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Formally, if M is a monoid, then an element Δ of M is said to be a Garside element if the set of all right divisors of Δ,
is the same set as the set of all left divisors of Δ,
and this set generates M.
A Garside element is in general not unique: any power of a Garside element is again a Garside element.
Garside monoid and Garside group
A Garside monoid is a monoid with the following properties:
- Finitely generated and atomic;
- The partial order relations of divisibility are lattices;
- There exists a Garside element.
A Garside monoid satisfies the Ore condition for multiplicative sets and hence embeds in its group of fractions: such a group is a Garside group. A Garside group is biautomatic and hence has soluble word problem and conjugacy problem. Examples of such groups include braid groups and, more generally, Artin groups of finite Coxeter type.
- Dehornoy, Patrick; Paris, Luis (1999), "Gaussian groups and Garside groups, two generalisations of Artin groups", Proceedings of the London Mathematical Society 79 (3): 569–604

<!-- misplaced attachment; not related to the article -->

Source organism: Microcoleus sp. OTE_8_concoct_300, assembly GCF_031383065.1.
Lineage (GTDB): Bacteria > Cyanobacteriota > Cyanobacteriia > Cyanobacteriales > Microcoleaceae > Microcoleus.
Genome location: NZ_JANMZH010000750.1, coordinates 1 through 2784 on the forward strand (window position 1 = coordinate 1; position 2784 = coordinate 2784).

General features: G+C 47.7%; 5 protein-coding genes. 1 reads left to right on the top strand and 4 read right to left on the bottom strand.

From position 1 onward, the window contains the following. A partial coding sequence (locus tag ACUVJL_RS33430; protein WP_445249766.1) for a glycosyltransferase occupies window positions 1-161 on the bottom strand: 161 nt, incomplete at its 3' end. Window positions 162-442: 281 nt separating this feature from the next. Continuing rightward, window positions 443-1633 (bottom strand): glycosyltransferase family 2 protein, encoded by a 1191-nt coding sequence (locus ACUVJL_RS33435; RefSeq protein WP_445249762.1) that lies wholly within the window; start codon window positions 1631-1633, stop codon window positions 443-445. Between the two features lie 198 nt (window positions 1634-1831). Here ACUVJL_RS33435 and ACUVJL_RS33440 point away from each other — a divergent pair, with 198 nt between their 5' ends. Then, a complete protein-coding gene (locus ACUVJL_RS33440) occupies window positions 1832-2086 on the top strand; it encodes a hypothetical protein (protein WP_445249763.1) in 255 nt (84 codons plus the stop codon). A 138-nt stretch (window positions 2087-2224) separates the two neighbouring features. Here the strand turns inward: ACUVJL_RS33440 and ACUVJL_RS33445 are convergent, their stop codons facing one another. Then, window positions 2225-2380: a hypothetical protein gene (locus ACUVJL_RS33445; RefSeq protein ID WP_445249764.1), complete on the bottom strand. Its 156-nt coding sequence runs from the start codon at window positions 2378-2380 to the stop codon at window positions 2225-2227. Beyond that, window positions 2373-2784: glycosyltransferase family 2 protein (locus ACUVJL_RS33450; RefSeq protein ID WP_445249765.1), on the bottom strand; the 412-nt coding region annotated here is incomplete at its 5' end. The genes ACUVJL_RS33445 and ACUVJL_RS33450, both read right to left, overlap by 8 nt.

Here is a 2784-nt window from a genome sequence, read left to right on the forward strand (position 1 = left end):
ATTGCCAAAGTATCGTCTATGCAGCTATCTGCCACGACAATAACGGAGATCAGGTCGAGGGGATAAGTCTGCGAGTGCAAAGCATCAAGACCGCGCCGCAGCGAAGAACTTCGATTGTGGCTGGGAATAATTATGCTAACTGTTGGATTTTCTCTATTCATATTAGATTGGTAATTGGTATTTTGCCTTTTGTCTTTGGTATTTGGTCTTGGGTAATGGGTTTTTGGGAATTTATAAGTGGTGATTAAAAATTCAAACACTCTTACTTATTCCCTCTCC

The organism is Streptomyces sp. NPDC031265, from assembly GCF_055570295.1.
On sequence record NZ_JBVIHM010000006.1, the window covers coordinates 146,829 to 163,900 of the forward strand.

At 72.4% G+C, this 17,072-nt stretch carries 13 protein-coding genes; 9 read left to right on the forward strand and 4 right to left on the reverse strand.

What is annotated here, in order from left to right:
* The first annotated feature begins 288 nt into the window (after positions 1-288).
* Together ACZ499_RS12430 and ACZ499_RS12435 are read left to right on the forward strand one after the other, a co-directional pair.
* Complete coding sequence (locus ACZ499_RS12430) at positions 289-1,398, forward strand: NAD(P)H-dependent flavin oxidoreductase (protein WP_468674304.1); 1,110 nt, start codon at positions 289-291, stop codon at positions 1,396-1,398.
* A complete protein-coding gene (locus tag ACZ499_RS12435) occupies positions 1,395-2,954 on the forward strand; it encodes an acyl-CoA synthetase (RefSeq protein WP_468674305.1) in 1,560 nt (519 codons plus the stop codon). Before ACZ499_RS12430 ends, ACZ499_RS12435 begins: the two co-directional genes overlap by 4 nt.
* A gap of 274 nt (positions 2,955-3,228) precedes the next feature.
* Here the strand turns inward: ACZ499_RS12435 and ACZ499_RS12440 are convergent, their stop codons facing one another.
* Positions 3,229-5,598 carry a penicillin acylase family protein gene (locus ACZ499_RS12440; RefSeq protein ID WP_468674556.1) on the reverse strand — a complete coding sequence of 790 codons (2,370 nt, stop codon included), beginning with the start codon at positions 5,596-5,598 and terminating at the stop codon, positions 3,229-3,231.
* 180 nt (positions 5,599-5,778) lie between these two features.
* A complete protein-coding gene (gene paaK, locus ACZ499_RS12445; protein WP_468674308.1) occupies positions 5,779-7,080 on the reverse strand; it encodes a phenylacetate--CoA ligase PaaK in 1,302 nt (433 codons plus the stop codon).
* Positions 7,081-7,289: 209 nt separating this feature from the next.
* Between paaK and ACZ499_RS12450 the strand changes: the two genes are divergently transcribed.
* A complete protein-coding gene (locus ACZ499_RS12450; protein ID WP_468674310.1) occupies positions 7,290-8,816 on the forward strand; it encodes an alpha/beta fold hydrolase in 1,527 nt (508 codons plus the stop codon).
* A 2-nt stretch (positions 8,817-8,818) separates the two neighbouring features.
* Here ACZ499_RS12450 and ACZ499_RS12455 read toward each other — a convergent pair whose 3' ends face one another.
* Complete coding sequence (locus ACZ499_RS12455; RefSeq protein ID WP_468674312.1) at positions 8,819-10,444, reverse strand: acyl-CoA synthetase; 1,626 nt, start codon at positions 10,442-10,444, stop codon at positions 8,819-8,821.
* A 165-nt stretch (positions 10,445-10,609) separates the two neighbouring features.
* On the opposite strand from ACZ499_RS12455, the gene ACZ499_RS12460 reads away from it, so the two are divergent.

- Garside, F.A. (1969), "The braid group and other groups", Q. J. Math., Oxf. II. Ser. 20: 235–254, doi:10.1093/qmath/20.1.235
- Benson Farb, Problems on mapping class groups and related topics (Volume 74 of Proceedings of symposia in pure mathematics) AMS Bookstore, 2006, ISBN 0-8218-3838-5, p. 357
- Patrick Dehornoy, "Groupes de Garside", Ann .Sci. Ecole Norm. Sup. (4) 35 (2002) 267-306. MR 2003f:20067.
- Matthieu Picantin, "Garside monoids vs divisibility monoids", Math. Structures Comput. Sci. 15 (2005) 231-242. MR 2006d:20102.
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